Faith, Family, Farming
It seemed like such a logical plan for Andrew Lauver. Graduate with an ag studies degree from Iowa State University in 2012. Get a good job. Help run the family farm. Marry your high-school sweetheart. Start a family.
Then came Dec. 27, 2014. Just a week earlier, Lauver had returned from a 12-month stint with DuPont Pioneer in Canada, and he and his girlfriend, Chelsey Henkenius, were relishing their time together. The pair spent the evening of Dec. 26 with friends and family in Carroll and headed back to their home town of Lake City when the unthinkable happened.
In the early morning hours of Dec. 27, their Pontiac slipped off the road north of Glidden and started fishtailing when Henkenius tried to steer it back on the pavement. As the car spun around twice, Lauver saw headlights from an oncoming truck bearing down into the passenger side of the car where he was sitting. He squeezed his eyes shut, and everything went black.
When he woke up in the hospital, his first thought was “Where’s Chelsey?” Lauver says. “When I found out she died instantly, my first thought was, ‘It should have been me.’”
The months since that dark December night have been a time of pain, healing and hope. “Life will change without your permission, but it’s your attitude that will determine the ride,” says Lauver, a sales promoter and Encirca certified services agent with DuPont Pioneer for Calhoun County and Carroll County. “Faith, family and farming drive me, in that order.”
These commitments also define leadership to Lauver, who was named the 2016 Emerging Iowa Leader by the College of Agriculture and Life Sciences. He was selected for making significant contributions in the college’s young alumni program— The Curtiss League—an initiative providing recruitment, awareness and advocacy opportunities for alumni age 40 and younger. “Through his leadership and service, Andrew is an effective advocate for agriculture and demonstrates the impact our graduates make in their communities,” says Wendy Wintersteen, endowed dean of the College of Agriculture and Life Sciences. He also was named a 2016 STATEment Maker by the Iowa State University Alumni Association.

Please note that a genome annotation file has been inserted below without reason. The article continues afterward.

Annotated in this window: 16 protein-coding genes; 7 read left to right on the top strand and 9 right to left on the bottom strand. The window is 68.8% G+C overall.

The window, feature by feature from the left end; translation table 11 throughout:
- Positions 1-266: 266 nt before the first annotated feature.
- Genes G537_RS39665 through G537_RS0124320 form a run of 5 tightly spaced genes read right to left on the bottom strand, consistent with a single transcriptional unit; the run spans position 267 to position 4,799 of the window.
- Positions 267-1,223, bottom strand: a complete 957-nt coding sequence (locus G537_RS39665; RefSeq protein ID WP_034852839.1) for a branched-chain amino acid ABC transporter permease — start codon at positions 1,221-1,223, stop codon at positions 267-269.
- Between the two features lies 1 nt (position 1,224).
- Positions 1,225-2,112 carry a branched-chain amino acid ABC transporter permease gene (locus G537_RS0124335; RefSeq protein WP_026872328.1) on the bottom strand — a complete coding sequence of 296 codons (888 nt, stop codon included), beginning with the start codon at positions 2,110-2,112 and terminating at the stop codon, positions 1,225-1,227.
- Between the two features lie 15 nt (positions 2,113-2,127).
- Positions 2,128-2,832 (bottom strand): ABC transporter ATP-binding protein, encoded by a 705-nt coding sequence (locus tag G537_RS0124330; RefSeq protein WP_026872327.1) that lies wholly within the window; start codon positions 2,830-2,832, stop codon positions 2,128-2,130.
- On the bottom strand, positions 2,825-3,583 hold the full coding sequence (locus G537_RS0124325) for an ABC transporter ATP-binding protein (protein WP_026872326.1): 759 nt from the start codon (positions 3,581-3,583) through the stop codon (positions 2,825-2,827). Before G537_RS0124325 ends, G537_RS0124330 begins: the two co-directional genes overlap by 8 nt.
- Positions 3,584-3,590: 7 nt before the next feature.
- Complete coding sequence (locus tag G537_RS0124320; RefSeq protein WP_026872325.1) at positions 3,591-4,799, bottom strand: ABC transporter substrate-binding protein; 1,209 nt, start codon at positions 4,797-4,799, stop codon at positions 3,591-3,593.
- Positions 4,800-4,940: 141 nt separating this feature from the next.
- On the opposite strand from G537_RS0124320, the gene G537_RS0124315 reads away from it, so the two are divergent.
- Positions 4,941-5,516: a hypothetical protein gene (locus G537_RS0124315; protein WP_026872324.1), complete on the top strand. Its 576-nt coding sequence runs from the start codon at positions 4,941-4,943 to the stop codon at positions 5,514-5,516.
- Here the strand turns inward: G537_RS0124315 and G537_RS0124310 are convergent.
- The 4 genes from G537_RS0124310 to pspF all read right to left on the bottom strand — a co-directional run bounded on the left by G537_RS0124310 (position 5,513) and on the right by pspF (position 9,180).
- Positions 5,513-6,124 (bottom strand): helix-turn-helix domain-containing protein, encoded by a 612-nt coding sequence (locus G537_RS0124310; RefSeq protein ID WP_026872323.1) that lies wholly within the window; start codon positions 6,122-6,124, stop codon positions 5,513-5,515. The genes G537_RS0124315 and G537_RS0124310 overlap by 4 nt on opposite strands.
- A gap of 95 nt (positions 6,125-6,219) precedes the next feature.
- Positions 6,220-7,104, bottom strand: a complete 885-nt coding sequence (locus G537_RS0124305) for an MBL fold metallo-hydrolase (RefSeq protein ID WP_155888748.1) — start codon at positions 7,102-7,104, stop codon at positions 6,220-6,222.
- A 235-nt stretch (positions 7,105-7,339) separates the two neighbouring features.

Lauver’s 10 tips for leadership success
- Grow where you’re planted. Lauver grew up on a farm between Rockwell City and Lake City. “I always wanted to be like my dad,” says Lauver, whose father, Kevin (‘81 ag business) is a Pioneer Hi-Bred account manager. Lauver credits his parents (including his mother, Linda, also an Iowa State alum), his church youth group, 4-H and FFA for learning leadership basics. “When I was a kid, Dad emphasized that the calves eat breakfast before I do,” Lauver says. “My parents also took active leadership roles in our community, from the hospital board to the local Rotary club.”
- Find mentors. Lauver values his fellow ag professionals (including John Chism with Pioneer Hi-Bred and Rodd Whitney) who lead by example. Lauver strives to share this wisdom with local students and other young ag professionals.
- Learn from history. Lauver finds inspiration in Henry A. Wallace, the founder of Pioneer Hi-Bred who integrated his interests in agriculture, politics and writing. Lauver admires President Theodore Roosevelt, who experienced a double tragedy at age 25 when his mother and wife passed away within hours of each other. Lauver also respects President Abraham Lincoln, who overcame countless obstacles.
- Advocate for agriculture. The need for strong ag leadership became evident to Lauver when he served as a legislative intern in Washington, D.C. in 2013 for Iowa Sen. Charles Grassley. “I learned how vital it is to have professional communication and leadership skills to keep agriculture at the forefront.”
- Always keep learning. After serving as president of Iowa State’s Alpha Gamma Rho fraternity and joining the Iowa Corn Grower Association’s Collegiate Advisory Team, Lauver continues to learn through the DuPont Commercial Development Program, Agriculture Future of America, Iowa Foundation for Agricultural Advancement, Future Seed Executives and other professional groups.
- Strengthen relationships. Networking is important. “So is caring about others— something Chelsey exemplified,” Lauver says.
- Embrace gratitude. Lauver was transformed by his international travels, including his Iowa State study-abroad experience in Costa Rica. “These trips taught me to be grateful for all we’ve been blessed with in America,” he says.
- Give back. Lauver, a Jackson Pioneers 4-H Club leader, serves on the Calhoun County Farm Bureau board, Calhoun County Corn Growers board, District Advisory Board of the Iowa Soybean Association, Rotary International and more. “Winston Churchill said most of the significant contributions that have been made to society have been made by people who are tired,” Lauver says. “I enjoy pushing myself.”
- Dream big. Lauver spent 2014 in Saskatoon, Canada, developing digital marketing strategies and more for Pioneer Hi-Bred. “I was inspired to pursue new goals and accomplish things I didn’t think I could do,” he says.
- Act now. Don’t wait to follow your dreams. “I’ll never forget Chelsey telling me, ‘Let’s do this now, because we don’t know how much time we have,’” Lauver says. “I want to do what I can now to ensure future generations of ag leaders have an even better experience than I did.”